2020 Getting started with pfsense 2.4 Tutorial: Network Setup, VLANs, Features

Quick Review of our Super Micro A1SRi-2758F 1u Intel Lab Server

Comprehensive Guide to pfSense 2.3 Part 9: Traffic Shaper

pfsense tutorial playlist

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That’s a good effort on the intro, it took me the best part of 3 months from scratch to move from my Asus router to pfsense with vlans, so I’d say there’s no short cuts.

Wanted to offer some feedback on the rationale for moving from a consumer router to pfsense which might not be obvious to those in that predicament.

Cons

  1. If you have a router that works and security is not an issue and you don’t have the appetite to invest the time then stick with what you have.

Pros

  1. Your router will after 3-5 years from release (not purchase) is likely to not be supported. Pfsense updates a couple of times a years and has been going for a while.

  2. At least with Asus if you want some of their pretty charts you have to “leak” your data to Trendscan otherwise that feature won’t be available to you. I can see this becoming the norm for the other vendors.

  3. Most routers do not support vlans.

  4. You can run “many” (I don’t know the limit) OpenVPN Clients and Servers, many routers do not support OpenVPN those that do will be limited in the number of clients and servers it will run.

  5. If you use a paid for VPN service you may need to set it up on a second router to be certain traffic is routed to the VPN for the network. pfsense will easily support the VPN service on an OpenVPN client on its own vlan.

Some new / refurbished kit will be required, a managed switch will allow vlans to be setup, unmanaged switches are cheaper but simply not worth it, an access point that can support vlans / multiple SSiDs will be needed, however, the old router might be able to act as an access point for a single SSiD.

Lastly wired ethernet is worth all the hassle to set up at home. Also it allows the access point to be placed in a better location for wifi.

Going from a router in the corner of a room to a secure networked home while an incredible amount of effort is ultimately worth it. Given that Finland has made internet access a human right might as well make it decent.

While Tom is running pFsense 2020 refresher I came across a functionality set which got me stuck in understanding the design. I need to route SIP traffic from a provider to my FreePBX host. Provider requires that I allow inbound traffic from 7 hosts on ports 5060-5061. The IP addresses of the hosts are not in a range. They are:

16x.xxx.xxx.100
16x.xxx.xxx.101
16x.xxx.xxx.107
16x.xxx.xxx.108
16x.xxx.xxx.109
66.1xx.xxx.73
66.1xx.xxx.75
1x.xxx.xxx.181

To avoid writing NAT and FW rules for each host I headed to Aliases and first created an alias for hosts where I listed all these addresses, each on a separate line. pFsense did not like this and told me (I selected ‘Network’ as the source - message from the firewall: “Alias entries must specify a single host or alias”. OK, I recreated alias and defined it as a network consisting of the same addresses in /32 subnets. Well, pFsense did not like it either and gave me the same error “Alias entries must specify a single host or alias”.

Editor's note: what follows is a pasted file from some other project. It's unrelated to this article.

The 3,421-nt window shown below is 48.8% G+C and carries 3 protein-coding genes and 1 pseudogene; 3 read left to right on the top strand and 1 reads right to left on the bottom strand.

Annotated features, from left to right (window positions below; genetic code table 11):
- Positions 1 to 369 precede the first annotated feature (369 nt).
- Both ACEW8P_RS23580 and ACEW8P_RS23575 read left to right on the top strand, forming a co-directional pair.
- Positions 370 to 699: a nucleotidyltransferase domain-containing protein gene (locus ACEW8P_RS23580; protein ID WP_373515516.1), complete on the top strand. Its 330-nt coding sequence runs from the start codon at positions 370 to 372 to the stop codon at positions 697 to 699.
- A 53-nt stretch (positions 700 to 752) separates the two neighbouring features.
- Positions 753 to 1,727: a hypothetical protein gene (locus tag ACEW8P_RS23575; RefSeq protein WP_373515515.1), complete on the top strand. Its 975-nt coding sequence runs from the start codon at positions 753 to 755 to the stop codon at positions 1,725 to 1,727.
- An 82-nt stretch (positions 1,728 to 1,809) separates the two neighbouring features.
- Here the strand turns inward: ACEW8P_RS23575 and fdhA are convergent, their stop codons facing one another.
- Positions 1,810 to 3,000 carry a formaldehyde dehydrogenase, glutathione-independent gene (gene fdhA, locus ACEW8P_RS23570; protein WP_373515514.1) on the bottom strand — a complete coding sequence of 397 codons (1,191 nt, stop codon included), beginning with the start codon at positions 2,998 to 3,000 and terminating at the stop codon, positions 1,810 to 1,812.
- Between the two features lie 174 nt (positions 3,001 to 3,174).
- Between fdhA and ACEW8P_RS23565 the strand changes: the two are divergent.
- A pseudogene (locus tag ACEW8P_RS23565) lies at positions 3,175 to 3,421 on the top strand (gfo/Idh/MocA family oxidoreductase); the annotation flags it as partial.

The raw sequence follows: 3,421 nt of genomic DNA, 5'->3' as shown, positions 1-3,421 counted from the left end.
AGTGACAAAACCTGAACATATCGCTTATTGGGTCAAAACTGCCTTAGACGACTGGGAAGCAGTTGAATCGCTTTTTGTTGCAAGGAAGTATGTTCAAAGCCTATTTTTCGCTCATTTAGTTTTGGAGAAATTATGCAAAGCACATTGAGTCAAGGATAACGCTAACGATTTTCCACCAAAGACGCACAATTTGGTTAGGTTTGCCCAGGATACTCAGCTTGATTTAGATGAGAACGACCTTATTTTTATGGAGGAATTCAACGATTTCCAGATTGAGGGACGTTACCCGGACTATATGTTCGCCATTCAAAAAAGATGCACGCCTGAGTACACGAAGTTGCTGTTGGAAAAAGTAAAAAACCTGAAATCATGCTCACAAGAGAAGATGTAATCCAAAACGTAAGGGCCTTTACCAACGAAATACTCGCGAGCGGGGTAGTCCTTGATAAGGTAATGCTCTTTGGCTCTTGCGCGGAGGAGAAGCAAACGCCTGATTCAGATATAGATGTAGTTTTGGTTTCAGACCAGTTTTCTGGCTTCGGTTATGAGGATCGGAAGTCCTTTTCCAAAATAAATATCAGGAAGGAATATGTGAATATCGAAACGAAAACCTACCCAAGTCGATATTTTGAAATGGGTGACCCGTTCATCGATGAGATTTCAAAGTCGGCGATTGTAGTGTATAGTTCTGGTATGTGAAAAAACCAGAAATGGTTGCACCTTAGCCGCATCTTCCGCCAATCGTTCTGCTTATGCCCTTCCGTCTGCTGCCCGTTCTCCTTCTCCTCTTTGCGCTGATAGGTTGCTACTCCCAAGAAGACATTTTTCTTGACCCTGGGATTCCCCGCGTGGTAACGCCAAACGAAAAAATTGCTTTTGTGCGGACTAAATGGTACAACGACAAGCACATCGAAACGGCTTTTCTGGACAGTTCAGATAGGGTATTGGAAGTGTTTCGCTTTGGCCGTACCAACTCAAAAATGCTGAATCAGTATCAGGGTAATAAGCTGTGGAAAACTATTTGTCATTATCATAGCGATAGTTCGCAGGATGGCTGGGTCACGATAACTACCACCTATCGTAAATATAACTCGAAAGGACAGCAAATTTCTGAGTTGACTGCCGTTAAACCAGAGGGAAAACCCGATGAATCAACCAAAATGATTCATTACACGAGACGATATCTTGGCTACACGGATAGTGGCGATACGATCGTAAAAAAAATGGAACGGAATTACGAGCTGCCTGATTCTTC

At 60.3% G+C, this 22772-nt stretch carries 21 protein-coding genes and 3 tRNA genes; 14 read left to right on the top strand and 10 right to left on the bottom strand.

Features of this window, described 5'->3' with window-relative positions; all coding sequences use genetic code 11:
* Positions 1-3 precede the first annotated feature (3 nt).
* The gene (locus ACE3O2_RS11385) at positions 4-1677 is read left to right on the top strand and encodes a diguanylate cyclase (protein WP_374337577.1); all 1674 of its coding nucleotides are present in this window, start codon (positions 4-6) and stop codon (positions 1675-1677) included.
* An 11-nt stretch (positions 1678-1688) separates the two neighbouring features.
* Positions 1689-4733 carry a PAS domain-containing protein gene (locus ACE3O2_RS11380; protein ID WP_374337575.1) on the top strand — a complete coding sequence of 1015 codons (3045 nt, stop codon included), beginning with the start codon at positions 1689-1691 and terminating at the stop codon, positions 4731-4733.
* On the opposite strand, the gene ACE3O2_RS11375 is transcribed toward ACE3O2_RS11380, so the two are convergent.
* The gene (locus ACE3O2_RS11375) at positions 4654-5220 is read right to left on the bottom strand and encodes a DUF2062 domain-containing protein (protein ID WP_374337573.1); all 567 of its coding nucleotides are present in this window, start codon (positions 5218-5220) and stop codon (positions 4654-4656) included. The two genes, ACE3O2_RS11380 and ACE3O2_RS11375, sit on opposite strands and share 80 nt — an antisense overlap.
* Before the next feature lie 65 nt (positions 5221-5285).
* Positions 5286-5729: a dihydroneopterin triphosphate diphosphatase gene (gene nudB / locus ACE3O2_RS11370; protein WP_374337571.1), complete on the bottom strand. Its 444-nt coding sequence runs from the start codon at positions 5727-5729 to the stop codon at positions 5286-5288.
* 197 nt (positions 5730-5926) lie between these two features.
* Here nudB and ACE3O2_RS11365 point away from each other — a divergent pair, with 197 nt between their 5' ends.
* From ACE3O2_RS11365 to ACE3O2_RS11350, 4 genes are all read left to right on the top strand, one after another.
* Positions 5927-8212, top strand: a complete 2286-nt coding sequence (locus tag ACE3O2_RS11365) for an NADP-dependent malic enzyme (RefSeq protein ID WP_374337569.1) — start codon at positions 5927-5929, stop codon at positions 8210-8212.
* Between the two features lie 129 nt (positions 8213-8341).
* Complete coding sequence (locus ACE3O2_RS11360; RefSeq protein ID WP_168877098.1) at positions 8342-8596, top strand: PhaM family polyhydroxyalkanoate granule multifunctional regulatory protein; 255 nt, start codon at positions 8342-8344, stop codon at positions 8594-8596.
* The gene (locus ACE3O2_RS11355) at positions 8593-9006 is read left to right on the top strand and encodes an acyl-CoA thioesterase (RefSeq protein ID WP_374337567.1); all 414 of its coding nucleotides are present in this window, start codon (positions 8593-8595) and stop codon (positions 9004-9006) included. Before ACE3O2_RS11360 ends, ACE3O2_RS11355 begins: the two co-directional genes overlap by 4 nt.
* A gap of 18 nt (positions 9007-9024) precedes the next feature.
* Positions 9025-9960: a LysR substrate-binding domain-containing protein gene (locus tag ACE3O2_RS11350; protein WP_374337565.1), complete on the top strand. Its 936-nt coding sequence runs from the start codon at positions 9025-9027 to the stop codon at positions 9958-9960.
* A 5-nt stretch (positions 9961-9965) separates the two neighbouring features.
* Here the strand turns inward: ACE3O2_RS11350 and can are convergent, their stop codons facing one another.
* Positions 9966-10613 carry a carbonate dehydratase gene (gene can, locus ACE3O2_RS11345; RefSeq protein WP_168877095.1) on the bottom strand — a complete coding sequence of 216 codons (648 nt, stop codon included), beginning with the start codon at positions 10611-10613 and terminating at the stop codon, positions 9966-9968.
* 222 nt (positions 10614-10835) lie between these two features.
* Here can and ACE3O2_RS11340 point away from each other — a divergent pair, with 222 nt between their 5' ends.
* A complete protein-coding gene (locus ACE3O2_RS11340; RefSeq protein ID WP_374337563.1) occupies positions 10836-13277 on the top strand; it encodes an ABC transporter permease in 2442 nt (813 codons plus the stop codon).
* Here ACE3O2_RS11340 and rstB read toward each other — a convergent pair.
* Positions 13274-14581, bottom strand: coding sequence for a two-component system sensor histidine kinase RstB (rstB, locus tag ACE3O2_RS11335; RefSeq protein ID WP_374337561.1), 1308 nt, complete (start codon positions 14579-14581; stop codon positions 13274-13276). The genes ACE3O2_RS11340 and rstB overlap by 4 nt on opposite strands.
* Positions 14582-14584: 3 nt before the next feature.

My question here is then what is network alias in pFsense architecture and if every NAT and firewall rule may refer to a single host/IP alias only then what is the point showing network in the drop-down of available options?

For the sake of fairness I have to say that I can select network as a source or destination and type in something like 192.168.50.0/24 and pFsense accepts this input. However, if I make an alias for the same network and assign it a name then pFsense says nada.

I have setup a new pfSense box (2.5.0-dev) and created a new administrator user other than ‘admin’.
When logging into the pfSense box (physically or SSH), the regular ‘admin’ user is logged into the console, while the new administrator user is logged into the shell.
Is there a way for the new administrator user to get to the console?

Don’t use /32 to just list one host. If you want single IP then use host of you want a block of IP’s use network.

pfsense defaults to root for the console menu, but that can be password protected if you are concerned about it.

I figure you were in a hurry when you replied. Can’t understand what you are saying.

If you are creating NAT rules you cannot specify multiple IP’s in the “redirect target IP” section. You have to create a rule for each one. I don’t think there is any way around that.

Thanks for this, my question is though about specifying multiple hosts grouped into an alias in the traffic source field, e.g. 5 different servers providing the same service and all hitting my firewall on the same port - can they be an alias? - I guess they can, at least pFsense allows me to create both aliases for hosts and networks. However, when I tell pFsense - traffic from this alias on this port should flow to this internal host pFsense tells me that I should specify a single host or IP address as the source. So, do I have to create 5 NAT rules for each server? The concept of alias turns out to be of little value in this regard.